With reference to Table I and FIG. 1, each of data storage registers 34 and 36 is of the READ/WRITE type and includes three 16-bit data addresses for storing the 48-bit signals corresponding to the X and Y multiplier terms, respectively. A functional difference between data storage registers 34 and 36 is that register 36 stores the Y multiplier term before multiplication and is undefined afterward; whereas register 34 stores the X multiplier term before multiplication and a result term after addition, as well be described below in greater detail.
Data storage registers 38, 40, and 46 receive three 16-bit signals corresponding to the A multiplicand, B multiplicand, and offset terms, respectively. Data storage registers 38 and 40 are of the WRITE only type, and data storage register 46 is of the READ/WRITE type. Data storage registers 38 and 40 are selected with respective data storage registers 42 and 44 in accordance with control register addresses (address D) that are directed to data transform controller circuit 50 and are described in Table II. Registers 38 and 40 are of the 16-bit WRITE only type. Registers 42 and 44 are of the 8-bit WRITE only type. Controller circuit 50 includes a 4-bit READ/WRITE type register. The upper-level bits in a 16-bit word are ignored by the register in controller circuit 50 and by registers 42 and 44.
TABLE I______________________________________NAME ADDRESS TYPE DESCRIPTION______________________________________X Lo 0 Read/Write Low 16 bits of X before multiply, low 16 bits of result after addition.X Mid 1 Read/Write Middle 16 bits of X before multiply, middle 16 bits of result after addition.X Hi 2 Read/Write Upper 16 bits of X before multiply, upper 16 bits of result after addition.Y Lo 3 Write Low 16 bits of Y before multiply, undefined after multiply.Y Mid 4 Write Middle 16 bits of Y before multiply, undefined after multiply.Y Hi 5 Write Upper 16 bits of Y before multiply, undefined after multiply.A/B Lo 6 Write Low 16 bits of A or B.A/B Mid 7 Write Middle 16 bits of A or B.A/B Hi 8 Write Upper 16 bits of A or B.A/B Cnt 9 Write 8 bit count for A or B (upper 8 bits ignored).Off Lo A Read/Write Low 16 bits of offset.Off Mid B Read/Write Middle 16 bits of offset.Off Hi C Read/Write Upper 16 bits of offset.Control D Read/Write 4 bits of control register (upper 12 bits ignored).RESERV1 E RESERVEDRESERV2 F RESERVED______________________________________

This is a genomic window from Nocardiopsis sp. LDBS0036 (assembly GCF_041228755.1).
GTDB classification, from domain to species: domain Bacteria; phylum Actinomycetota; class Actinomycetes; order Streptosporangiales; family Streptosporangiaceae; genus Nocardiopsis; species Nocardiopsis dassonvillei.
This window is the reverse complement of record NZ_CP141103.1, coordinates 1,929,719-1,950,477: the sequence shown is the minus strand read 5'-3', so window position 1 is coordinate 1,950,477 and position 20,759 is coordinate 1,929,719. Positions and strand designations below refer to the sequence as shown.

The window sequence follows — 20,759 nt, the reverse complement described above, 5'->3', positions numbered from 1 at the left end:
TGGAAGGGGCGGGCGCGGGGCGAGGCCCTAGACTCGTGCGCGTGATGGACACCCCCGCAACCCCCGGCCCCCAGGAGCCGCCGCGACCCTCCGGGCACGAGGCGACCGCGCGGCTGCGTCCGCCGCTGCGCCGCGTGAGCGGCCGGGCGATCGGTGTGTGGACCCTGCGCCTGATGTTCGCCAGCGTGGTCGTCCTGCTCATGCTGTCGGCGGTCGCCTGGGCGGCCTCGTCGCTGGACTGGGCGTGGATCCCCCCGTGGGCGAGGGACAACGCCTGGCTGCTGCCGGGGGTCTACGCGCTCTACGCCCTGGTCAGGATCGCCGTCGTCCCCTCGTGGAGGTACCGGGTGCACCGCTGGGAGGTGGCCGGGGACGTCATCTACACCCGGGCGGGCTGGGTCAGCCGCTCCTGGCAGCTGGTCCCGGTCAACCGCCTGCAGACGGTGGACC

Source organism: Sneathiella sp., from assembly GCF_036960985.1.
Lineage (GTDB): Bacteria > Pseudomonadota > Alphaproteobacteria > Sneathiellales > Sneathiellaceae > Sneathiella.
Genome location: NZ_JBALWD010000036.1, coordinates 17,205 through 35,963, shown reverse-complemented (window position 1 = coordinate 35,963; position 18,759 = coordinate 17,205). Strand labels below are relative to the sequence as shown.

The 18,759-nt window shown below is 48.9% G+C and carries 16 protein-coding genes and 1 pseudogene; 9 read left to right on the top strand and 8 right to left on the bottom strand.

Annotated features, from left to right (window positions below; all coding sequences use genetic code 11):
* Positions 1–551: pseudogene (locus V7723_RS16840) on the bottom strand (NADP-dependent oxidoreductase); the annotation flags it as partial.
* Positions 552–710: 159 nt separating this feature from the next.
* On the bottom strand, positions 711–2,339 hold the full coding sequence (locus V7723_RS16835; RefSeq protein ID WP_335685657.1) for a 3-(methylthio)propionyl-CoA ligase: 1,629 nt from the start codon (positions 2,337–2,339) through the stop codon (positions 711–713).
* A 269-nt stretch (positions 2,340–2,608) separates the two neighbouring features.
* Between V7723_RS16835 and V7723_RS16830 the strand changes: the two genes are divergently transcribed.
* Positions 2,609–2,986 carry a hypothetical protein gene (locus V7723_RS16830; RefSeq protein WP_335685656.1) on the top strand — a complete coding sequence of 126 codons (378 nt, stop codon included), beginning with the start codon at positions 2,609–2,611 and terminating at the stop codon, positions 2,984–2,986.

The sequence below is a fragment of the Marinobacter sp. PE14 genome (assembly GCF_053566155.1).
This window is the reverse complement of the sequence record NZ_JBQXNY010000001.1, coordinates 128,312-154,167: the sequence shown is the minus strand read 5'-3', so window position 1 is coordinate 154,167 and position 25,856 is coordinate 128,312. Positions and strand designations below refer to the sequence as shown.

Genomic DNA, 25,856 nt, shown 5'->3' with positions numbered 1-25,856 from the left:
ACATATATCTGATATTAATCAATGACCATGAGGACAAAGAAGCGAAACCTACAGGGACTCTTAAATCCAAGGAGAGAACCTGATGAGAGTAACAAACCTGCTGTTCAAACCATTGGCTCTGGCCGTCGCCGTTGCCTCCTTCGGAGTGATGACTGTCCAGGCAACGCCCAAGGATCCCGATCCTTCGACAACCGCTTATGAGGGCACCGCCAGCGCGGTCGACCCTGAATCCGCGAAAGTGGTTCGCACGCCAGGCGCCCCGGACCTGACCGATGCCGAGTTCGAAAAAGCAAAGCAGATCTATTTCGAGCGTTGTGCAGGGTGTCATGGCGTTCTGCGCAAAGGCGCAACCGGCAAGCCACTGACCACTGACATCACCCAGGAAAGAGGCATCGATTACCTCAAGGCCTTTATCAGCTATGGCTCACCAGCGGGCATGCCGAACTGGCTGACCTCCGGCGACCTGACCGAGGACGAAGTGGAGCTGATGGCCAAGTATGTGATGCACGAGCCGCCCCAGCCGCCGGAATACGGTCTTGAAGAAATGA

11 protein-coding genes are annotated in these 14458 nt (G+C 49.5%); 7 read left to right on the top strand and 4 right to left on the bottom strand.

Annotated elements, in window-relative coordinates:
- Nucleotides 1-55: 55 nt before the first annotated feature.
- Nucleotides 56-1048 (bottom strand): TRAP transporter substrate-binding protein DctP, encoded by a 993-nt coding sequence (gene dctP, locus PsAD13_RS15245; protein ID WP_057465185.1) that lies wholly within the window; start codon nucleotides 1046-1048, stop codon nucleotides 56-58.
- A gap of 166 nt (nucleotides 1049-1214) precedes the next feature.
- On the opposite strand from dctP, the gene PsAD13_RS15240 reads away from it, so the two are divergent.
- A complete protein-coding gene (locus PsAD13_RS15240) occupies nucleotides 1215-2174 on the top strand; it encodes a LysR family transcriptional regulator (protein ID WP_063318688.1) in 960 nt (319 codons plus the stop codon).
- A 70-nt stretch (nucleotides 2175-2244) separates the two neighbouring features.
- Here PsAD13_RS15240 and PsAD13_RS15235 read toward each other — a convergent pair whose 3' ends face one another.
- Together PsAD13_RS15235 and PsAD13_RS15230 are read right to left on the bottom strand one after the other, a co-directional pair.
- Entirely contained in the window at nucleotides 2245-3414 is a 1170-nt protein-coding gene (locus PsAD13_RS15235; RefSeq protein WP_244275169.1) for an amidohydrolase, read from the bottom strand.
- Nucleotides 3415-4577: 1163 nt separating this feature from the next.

Table II lists descriptions of the signals carried on four of 16 available bits that controller circuit 50 receives over register address bus 33 in connection with the control register (i.e., address D, Table I). Controller circuit 50 employs the signals in controlling the operation of data transform circuit 12. Bit 0 carries an A/B signal that is used to select between the data storage registers directed to the A multiplier and A count terms (i.e., registers 38 and 42) and the data storage registers directed to the B multiplier and B count terms (i.e., registers 40 and 44). Bit 1 carries an ENOFF signal that enables the addition of an offset term. Bit 2 carries an ENRND signal that enables rounding of the value generated by the transformation calculation. Bit 3 carries a ROTATE signal that selects between first and second operating modes of data transform circuit 12 depending on whether or not, respectively, the angle of rotation in the orientation data is equal to an integral multiple of 90°.
Data storage registers 34 and 36 are electrically connected to respective inputs 60 and 62 of a two-to-one multiplexer circuit 64, which provides a signal representing one of the X and Y multiplier terms to a first input 66 of a serial multiplier circuit 68. Data storage registers 38 and 40 are connected to respective inputs 70 and 72 of a two-to-one multiplexer circuit 74, which provides a signal representing one of the A and B multiplier terms to a second input 76 of multiplier circuit 68.